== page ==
I just sent out my first full blast out about this blog and one of the first dialogues got me to question of why people like me and Barack Obama “only considered and referred to as black” when we’re just as much white. Well, of course, that’s not going to be answered in a quick e-mail or blog entry. But a simple answer is: it’s the power structure. I don’t want to repeat myself too much, but a lot of it has to do with the color dynamic I wrote about in the ¡SÃ, Se Puede! entry a couple weeks ago. And it starts with the historic “one drop rule.” In the quick reply to my friend I came up with this: People are defined by others by what sets them apart, what makes them different from what’s considered the norm. People self-define by their source of power. The history of “passing” is about people claiming “white” because that gave the sense of power to elevate above the restrictions of segregation and prejudice. The converse of that is the idea of strength can also come from the triumph over adversity. Outside of racial identification you have people describing themselves as “survivors” over cancer or “(recovering) alcoholics” when they give up their addiction. So perhaps racial self-identification is predicated by the same factors. For light skinned Blacks there is a complicated layer because light skin, “good hair,” etc. often affords more privilege. So to remain engaged with the plight of the struggle for all to be afforded equal rights and opportunities, many decide to identify as Black. (Since I started writing this entry an interesting discussion was posted on the New York Times called Go Back to Black which examines the inclusionary history of the US African American community, but also the exclusion of that term and idea when it comes to Blacks from non American-slave descendants. Another interesting post on the subject comes from my friend Meri Danquah.)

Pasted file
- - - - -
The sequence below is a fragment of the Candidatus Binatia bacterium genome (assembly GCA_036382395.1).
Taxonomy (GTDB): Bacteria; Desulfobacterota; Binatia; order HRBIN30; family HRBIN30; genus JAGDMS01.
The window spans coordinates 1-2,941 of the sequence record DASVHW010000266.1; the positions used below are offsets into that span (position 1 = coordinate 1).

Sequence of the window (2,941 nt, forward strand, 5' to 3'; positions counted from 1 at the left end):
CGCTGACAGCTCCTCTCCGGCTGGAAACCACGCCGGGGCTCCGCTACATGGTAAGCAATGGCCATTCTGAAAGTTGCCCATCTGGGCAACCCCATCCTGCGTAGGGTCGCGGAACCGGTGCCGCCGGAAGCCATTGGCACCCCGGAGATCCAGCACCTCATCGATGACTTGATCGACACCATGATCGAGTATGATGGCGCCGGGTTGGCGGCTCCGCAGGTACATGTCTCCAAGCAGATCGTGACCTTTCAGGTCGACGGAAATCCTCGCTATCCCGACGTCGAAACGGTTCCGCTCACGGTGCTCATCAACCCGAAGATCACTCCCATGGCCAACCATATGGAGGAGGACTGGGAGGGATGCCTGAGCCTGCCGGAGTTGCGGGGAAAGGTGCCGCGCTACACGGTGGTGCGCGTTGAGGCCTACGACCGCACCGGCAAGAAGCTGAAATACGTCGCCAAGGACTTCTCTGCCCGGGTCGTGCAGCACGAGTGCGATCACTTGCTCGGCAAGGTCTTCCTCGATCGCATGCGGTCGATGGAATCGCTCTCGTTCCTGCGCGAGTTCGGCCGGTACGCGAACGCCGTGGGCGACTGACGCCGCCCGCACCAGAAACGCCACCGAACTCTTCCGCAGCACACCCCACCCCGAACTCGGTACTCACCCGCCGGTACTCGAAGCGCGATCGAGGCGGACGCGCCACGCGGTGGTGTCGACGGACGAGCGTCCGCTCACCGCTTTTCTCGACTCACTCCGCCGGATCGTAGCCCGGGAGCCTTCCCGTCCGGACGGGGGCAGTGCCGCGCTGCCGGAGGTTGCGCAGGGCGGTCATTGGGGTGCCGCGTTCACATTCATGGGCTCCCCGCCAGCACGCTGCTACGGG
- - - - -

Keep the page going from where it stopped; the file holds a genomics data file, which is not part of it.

So my preferred identification has always been bi-racial (after I took the term Mulatto to be derived from the Spanish/Portuguese word for “small mule” though some disagree with that etymology), because it acknowledged both the privilege and struggle that has come from either definition in either community. I want to be reminded of how individuals throughout the power spectrum perceive me and by not choosing an exclusionary term, and claiming the white and black, I acknowledge that I’m aware of the perceptions of power and welcome discussion that calls into question my participation in an oppressive system. Sometimes I’m oppressed, sometimes I’m perceived as the oppressor. Sometimes I oppress and sometimes I think that I’m being oppressed by an individual when it’s largely an unconscious act as a result of ideas formed under a White Male Patriarchy.